Air quality in Lincoln

Air quality index (AQI) and PM2.5 air pollution in Lincoln

Last update at (local time)

4.2K people follow this city

  • The profile image of follower
  • The profile image of follower
  • The profile image of follower
  • The profile image of follower
  • The profile image of follower
IQAir map with AQI colorful pins

AIR QUALITY DATA CONTRIBUTORS

7 Stations operated by

Anonymous contributor

https://cdn.airvisual.net/tiny/default.png

Join the movement!

Get a monitor and contributor to air quality data in your city.

BECOME A CONTRIBUTOR
Find out more about contributors and data sources

Pollen

What is the pollen count in Lincoln today?

IndexLow
Tree pollenLow
Grass pollenLow
Weed pollenNone
See pollen forecast

Weather

What is the current weather in Lincoln?

Weather icon
WeatherBroken clouds
Temperature51.8°F
Humidity76%
Wind11 mp/h
Pressure29.7 Hg

live aqi city ranking

Real-time USA city ranking

#cityUS AQI
1 Calexico, California

84

2 Porterville, California

80

3 Bakersfield, California

72

4 Conway, South Carolina

69

5 Atlanta, Georgia

66

6 Decatur, Georgia

66

7 Lewisville, Texas

66

8 Winston-Salem, North Carolina

66

9 Casa Grande, Arizona

65

10 Dallas, Texas

65

(local time)

SEE WORLD AQI RANKING

live Lincoln aqi ranking

Real-time Lincoln air quality ranking

#stationUS AQI
1 Garden Road

16

2 West Lakeview Road

15

3 Woods Park

13

4 Bancroft Avenue

11

5 Downtown

11

6 Kensington Estates

0

7 LLCHD

0

(local time)

SEE WORLD AQI RANKING

#1 Air Quality App

Free iOS and Android air quality app

AirVisual App, Free iOS and Android air quality app

US AQI

12

live AQI index
Good

Human face indicating AQI level

Overview

What is the current air quality in Lincoln?

Air pollution levelAir quality indexMain pollutant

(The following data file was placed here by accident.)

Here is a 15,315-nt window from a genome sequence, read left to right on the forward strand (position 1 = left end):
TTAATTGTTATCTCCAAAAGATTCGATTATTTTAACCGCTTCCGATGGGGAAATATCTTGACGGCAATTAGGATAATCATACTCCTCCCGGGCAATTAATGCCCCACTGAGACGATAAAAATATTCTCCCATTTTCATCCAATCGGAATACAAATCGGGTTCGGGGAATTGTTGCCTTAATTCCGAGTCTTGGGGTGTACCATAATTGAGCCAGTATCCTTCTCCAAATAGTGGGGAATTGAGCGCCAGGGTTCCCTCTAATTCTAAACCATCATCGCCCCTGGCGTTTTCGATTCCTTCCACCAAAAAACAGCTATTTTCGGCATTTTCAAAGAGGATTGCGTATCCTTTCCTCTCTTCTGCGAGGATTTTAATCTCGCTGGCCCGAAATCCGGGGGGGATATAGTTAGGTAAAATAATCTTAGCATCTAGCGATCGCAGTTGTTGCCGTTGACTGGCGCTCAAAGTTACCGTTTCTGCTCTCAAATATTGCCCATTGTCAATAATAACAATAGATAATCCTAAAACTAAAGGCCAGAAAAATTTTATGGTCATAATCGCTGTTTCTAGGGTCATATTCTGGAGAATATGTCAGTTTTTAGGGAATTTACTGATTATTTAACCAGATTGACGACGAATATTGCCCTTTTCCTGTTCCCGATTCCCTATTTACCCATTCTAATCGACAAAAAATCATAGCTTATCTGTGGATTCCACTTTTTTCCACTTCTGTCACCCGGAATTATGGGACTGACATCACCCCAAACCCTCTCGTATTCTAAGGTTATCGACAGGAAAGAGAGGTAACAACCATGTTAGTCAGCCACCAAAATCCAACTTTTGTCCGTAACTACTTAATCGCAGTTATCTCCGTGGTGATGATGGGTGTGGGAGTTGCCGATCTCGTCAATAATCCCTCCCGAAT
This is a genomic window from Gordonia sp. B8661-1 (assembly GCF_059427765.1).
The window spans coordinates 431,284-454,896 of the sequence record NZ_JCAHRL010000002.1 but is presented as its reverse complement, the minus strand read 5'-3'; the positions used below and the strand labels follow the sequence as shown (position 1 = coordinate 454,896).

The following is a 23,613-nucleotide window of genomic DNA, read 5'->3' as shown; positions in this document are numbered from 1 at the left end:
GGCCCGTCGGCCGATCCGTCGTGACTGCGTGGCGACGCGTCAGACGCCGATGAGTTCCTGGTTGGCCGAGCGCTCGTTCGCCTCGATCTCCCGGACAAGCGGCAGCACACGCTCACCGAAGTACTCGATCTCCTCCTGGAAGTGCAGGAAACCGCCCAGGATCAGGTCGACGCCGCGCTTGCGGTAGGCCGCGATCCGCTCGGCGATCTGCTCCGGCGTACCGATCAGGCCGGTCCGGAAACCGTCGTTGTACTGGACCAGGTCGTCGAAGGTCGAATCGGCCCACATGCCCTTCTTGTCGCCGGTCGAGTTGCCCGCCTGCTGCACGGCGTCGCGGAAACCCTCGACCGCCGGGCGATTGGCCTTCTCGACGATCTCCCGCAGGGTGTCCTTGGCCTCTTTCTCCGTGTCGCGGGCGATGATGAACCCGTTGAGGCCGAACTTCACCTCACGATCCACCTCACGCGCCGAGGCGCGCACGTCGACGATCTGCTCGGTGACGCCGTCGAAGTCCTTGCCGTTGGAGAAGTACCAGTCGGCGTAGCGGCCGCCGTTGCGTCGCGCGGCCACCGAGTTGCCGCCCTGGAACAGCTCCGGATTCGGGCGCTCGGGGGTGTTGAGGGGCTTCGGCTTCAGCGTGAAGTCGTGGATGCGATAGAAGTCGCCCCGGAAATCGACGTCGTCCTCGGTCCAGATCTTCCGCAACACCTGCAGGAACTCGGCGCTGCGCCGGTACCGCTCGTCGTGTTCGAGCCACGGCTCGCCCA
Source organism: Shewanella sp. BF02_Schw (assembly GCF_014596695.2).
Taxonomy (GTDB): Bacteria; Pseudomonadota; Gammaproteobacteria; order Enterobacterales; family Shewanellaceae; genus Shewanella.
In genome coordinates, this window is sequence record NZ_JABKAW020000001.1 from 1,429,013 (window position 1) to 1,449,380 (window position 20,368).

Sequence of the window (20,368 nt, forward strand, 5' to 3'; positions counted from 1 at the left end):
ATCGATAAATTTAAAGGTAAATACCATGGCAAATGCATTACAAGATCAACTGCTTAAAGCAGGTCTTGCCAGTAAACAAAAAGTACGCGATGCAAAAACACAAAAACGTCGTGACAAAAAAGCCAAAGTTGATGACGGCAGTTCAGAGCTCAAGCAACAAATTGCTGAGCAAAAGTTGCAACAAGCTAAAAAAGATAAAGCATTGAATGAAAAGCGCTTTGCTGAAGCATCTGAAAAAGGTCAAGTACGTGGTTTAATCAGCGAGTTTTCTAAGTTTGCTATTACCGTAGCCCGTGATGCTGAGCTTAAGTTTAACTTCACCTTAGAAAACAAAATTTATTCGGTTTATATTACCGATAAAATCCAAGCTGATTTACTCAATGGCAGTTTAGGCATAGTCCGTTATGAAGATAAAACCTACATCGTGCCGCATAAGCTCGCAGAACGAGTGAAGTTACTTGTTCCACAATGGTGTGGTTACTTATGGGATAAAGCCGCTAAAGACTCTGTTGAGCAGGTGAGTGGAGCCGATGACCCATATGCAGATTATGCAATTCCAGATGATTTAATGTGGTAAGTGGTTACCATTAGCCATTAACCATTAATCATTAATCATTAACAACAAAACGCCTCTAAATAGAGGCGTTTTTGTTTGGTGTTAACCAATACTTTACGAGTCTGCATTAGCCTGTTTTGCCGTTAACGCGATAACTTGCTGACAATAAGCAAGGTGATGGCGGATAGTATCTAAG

Good 12 US AQItrendPM2.5
PollutantsConcentration
PM2.5
2.9µg/m³trend

PM2.5 concentration in Lincoln air currently meets the WHO annual air quality guideline value

Health Recommendations

What is the current air quality in Lincoln?

A man cycling icon
Enjoy outdoor activities
An open window icon
Open your windows to bring clean, fresh air indoors
GET A MONITOR

Forecast

Lincoln air quality index (AQI) forecast

DayPollution levelWeatherTemperatureWind
Sunday, Apr 14

Good 24 AQI US

Human face indicating AQI level
Weather icon
82.4° 57.2°
Wind rotating 138 degree 22.4 mp/h
Monday, Apr 15

Good 26 AQI US

Human face indicating AQI level
Weather icon
69.8° 57.2°
Wind rotating 224 degree 26.8 mp/h
Tuesday, Apr 16

Good 6 AQI US

Human face indicating AQI level
Weather icon
68° 51.8°
Wind rotating 291 degree 20.1 mp/h
Today

Good 12 AQI US

Human face indicating AQI level
Weather icon
68° 51.8°
Wind rotating 291 degree 20.1 mp/h
Thursday, Apr 18

Good 10 AQI US

Human face indicating AQI level
Weather icon 100%
55.4° 42.8°
Wind rotating 17 degree 20.1 mp/h
Friday, Apr 19

Good 4 AQI US

Human face indicating AQI level
Weather icon
57.2° 39.2°
Wind rotating 323 degree 11.2 mp/h
Saturday, Apr 20

Good 5 AQI US

Human face indicating AQI level
Weather icon
51.8° 37.4°
Wind rotating 342 degree 11.2 mp/h
Sunday, Apr 21

Good 6 AQI US

Human face indicating AQI level
Weather icon 20%
55.4° 35.6°
Wind rotating 223 degree 6.7 mp/h
Monday, Apr 22

Good 19 AQI US

Human face indicating AQI level
Weather icon 30%
59° 46.4°
Wind rotating 191 degree 17.9 mp/h
Tuesday, Apr 23

Good 8 AQI US

Human face indicating AQI level
Weather icon 40%
71.6° 46.4°
Wind rotating 122 degree 8.9 mp/h

Interested in hourly forecast? Get the app

How to best protect from air pollution?

Reduce your air pollution exposure in Lincoln

AIR QUALITY ANALYSIS AND STATISTICS FOR Lincoln

Is Lincoln a highly polluted city right now?

Lincoln is the capital city of the U.S. state of Nebraska and the county seat of Lancaster County. According to a census which was conducted in 2019, Lincoln had an estimated population of 356,000 people. This ranks it as the second-most populous city in Nebraska.